Story:Two Player Drills
Two Player Drills
Written by TriangleDelta
One of the weirdest things about Vancouver in the winter is how big of a difference altitude makes. You could be walking down a hill through big, fluffy flakes of snow, and find yourself in heavy pelting rain by the time you reach the bottom. The snow that does fall barely ever sticks around; it's mostly just enough to make the streets wet and the grass all muddy. Since I graduated high school, I've met lots of people that make fun of us in Vancouver for how weak our winters are. The temperature's always sitting right around zero, which is tame compared to most of the rest of Canada.
They have a point. I happened to be in Winnipeg in January once, and I thought I was going to die whenever I stepped outside. It's just something that you can't prepare yourself for. The people that grow up in places where it gets cold like that have the frost and the chill of the wind etched onto their bones.
That said, I never come off worse in those conversations about how harsh winters are. Most of them will tell me about playing hockey on outdoor rinks in minus thirty weather. That's all well and good, and impressive.
I've yet to meet anybody else that can tell me they've played basketball in water and slush at zero degrees.
I hadn't done it before that year. Like I've already said, I was in grade 10 the year I met Catherine. It was getting to late November, and I was just stepping out of school at the end of the day when the snow started. When the first flakes found some of my exposed feathers, I was surprised. I looked up at the grey sky, trying to keep myself out of the way of the flood of other kids leaving school. A few more errant flakes landed on the grey and white feathers of my face, quickly melting and sending a chill through my skin.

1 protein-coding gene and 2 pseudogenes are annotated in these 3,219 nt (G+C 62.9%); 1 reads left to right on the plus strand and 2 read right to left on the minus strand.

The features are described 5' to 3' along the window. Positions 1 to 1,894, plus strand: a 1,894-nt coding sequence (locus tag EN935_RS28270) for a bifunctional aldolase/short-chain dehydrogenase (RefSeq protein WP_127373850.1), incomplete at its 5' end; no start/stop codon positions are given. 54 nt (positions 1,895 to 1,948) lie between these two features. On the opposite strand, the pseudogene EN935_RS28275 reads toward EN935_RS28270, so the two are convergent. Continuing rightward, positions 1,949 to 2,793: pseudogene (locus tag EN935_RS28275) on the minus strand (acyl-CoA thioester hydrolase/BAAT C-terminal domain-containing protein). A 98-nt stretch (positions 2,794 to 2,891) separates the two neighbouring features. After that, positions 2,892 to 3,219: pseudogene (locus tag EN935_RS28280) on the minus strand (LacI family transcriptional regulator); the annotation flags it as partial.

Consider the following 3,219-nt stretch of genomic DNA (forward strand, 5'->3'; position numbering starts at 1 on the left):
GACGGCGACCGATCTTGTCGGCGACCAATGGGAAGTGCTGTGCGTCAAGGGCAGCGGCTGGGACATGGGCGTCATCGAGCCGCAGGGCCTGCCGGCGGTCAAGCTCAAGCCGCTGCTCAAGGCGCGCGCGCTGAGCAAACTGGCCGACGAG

I finally snapped out of it, and started walking, dodging around people as I headed for our basketball court. My normal urgency was gone, though. I was still hoping that a few people would show up to play, but I wasn't expecting it. Last year, the year I started playing at that particular court, people abruptly stopped showing up on the day that it started snowing.
Things had already been getting kind of cold for playing basketball. It's hard to play a game that requires careful work with your hands and fingers when they're numb from cold. The slush and water that gathered on the court made the entire experience even less attractive. I'd kept showing up to play for about a week after that, but nobody ever came. Those sessions just turned into lonely and boring shooting drills for me. Eventually I'd given up, and had to skip the best part of my day until late February.
So I wasn't really surprised when I got to the court and found that nobody was there. I stood around for a few minutes, listening to cars rush by through the gathering slush as cold water seeped into my old shoes. Alright, I'll be honest: I just felt sorry for myself for most of that time. I didn't want the winter to kill our basketball season again. I'd pulled it off the year before when I still had the relative newness of high school to distract me. This past year had been pretty rough, though, and I knew that my reserves of enthusiasm and energy were running low. I wasn't looking forward to three months without basketball.
I was just about to turn around and leave the court when I heard a set of tires slowing down. I wasn't sure whether I was excited or terrified to see that now familiar luxury car pulling up on the other side of the chain link fence bordering the court. The door opened, and Catherine hopped out. She didn't have a hat on, so that big blue crest of feathers was still visible. She was wearing a long yellow jacket that shed the snow easily. I stared at it in envy; my dad's old sweater was already soaked through with the melting snow.